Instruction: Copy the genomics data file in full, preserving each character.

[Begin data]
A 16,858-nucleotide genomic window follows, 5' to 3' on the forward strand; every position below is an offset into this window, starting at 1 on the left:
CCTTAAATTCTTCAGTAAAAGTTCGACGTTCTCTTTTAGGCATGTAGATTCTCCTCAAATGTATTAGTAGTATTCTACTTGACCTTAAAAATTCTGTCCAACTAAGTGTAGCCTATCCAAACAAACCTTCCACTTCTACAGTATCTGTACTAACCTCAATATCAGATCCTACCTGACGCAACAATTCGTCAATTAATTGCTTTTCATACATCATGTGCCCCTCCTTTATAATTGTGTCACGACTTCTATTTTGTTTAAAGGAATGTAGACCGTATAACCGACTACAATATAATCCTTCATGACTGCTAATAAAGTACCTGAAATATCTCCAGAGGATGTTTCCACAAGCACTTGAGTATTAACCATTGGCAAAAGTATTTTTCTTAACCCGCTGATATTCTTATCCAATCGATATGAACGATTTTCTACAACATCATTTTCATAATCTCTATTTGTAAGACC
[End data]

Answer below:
A 16,858-nucleotide genomic window follows, 5' to 3' on the forward strand; every position below is an offset into this window, starting at 1 on the left:
CCTTAAATTCTTCAGTAAAAGTTCGACGTTCTCTTTTAGGCATGTAGATTCTCCTCAAATGTATTAGTAGTATTCTACTTGACCTTAAAAATTCTGTCCAACTAAGTGTAGCCTATCCAAACAAACCTTCCACTTCTACAGTATCTGTACTAACCTCAATATCAGATCCTACCTGACGCAACAATTCGTCAATTAATTGCTTTTCATACATCATGTGCCCCTCCTTTATAATTGTGTCACGACTTCTATTTTGTTTAAAGGAATGTAGACCGTATAACCGACTACAATATAATCCTTCATGACTGCTAATAAAGTACCTGAAATATCTCCAGAGGATGTTTCCACAAGCACTTGAGTATTAACCATTGGCAAAAGTATTTTTCTTAACCCGCTGATATTCTTATCCAATCGATATGAACGATTTTCTACAACATCATTTTCATAATCTCTATTTGTAAGACC